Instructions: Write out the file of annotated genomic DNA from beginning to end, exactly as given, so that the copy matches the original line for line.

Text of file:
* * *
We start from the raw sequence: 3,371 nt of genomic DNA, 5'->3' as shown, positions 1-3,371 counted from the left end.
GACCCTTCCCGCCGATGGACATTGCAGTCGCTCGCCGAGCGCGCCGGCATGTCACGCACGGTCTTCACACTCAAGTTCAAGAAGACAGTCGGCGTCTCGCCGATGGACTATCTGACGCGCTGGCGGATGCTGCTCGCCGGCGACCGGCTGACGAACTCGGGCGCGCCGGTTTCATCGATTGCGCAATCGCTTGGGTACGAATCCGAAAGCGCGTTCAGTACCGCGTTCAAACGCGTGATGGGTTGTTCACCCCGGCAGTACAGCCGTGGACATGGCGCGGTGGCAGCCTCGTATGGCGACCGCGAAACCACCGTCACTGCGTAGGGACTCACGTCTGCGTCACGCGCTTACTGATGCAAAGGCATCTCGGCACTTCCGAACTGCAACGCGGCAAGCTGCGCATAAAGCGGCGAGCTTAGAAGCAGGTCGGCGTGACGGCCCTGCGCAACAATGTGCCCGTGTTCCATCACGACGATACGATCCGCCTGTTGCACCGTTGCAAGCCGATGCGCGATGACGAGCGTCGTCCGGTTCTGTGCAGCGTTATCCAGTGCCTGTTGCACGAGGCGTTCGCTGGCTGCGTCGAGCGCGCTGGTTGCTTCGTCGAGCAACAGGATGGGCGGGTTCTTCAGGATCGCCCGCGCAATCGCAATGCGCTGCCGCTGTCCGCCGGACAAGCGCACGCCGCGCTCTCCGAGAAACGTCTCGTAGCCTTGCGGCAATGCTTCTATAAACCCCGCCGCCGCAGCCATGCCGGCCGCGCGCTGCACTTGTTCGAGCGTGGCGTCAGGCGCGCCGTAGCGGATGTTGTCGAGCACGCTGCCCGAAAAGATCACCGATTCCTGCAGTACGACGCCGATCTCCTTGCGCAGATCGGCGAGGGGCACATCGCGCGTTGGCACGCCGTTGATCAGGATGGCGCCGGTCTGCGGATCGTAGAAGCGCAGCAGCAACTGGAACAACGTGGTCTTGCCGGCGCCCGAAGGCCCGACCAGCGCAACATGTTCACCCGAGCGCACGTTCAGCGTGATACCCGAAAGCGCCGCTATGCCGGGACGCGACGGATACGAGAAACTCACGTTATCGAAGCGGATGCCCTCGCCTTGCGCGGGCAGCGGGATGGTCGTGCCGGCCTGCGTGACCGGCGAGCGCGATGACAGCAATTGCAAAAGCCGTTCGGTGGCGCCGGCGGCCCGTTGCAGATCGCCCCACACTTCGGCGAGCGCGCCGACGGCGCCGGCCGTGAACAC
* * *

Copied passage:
We start from the raw sequence: 3,371 nt of genomic DNA, 5'->3' as shown, positions 1-3,371 counted from the left end.
GACCCTTCCCGCCGATGGACATTGCAGTCGCTCGCCGAGCGCGCCGGCATGTCACGCACGGTCTTCACACTCAAGTTCAAGAAGACAGTCGGCGTCTCGCCGATGGACTATCTGACGCGCTGGCGGATGCTGCTCGCCGGCGACCGGCTGACGAACTCGGGCGCGCCGGTTTCATCGATTGCGCAATCGCTTGGGTACGAATCCGAAAGCGCGTTCAGTACCGCGTTCAAACGCGTGATGGGTTGTTCACCCCGGCAGTACAGCCGTGGACATGGCGCGGTGGCAGCCTCGTATGGCGACCGCGAAACCACCGTCACTGCGTAGGGACTCACGTCTGCGTCACGCGCTTACTGATGCAAAGGCATCTCGGCACTTCCGAACTGCAACGCGGCAAGCTGCGCATAAAGCGGCGAGCTTAGAAGCAGGTCGGCGTGACGGCCCTGCGCAACAATGTGCCCGTGTTCCATCACGACGATACGATCCGCCTGTTGCACCGTTGCAAGCCGATGCGCGATGACGAGCGTCGTCCGGTTCTGTGCAGCGTTATCCAGTGCCTGTTGCACGAGGCGTTCGCTGGCTGCGTCGAGCGCGCTGGTTGCTTCGTCGAGCAACAGGATGGGCGGGTTCTTCAGGATCGCCCGCGCAATCGCAATGCGCTGCCGCTGTCCGCCGGACAAGCGCACGCCGCGCTCTCCGAGAAACGTCTCGTAGCCTTGCGGCAATGCTTCTATAAACCCCGCCGCCGCAGCCATGCCGGCCGCGCGCTGCACTTGTTCGAGCGTGGCGTCAGGCGCGCCGTAGCGGATGTTGTCGAGCACGCTGCCCGAAAAGATCACCGATTCCTGCAGTACGACGCCGATCTCCTTGCGCAGATCGGCGAGGGGCACATCGCGCGTTGGCACGCCGTTGATCAGGATGGCGCCGGTCTGCGGATCGTAGAAGCGCAGCAGCAACTGGAACAACGTGGTCTTGCCGGCGCCCGAAGGCCCGACCAGCGCAACATGTTCACCCGAGCGCACGTTCAGCGTGATACCCGAAAGCGCCGCTATGCCGGGACGCGACGGATACGAGAAACTCACGTTATCGAAGCGGATGCCCTCGCCTTGCGCGGGCAGCGGGATGGTCGTGCCGGCCTGCGTGACCGGCGAGCGCGATGACAGCAATTGCAAAAGCCGTTCGGTGGCGCCGGCGGCCCGTTGCAGATCGCCCCACACTTCGGCGAGCGCGCCGACGGCGCCGGCCGTGAACAC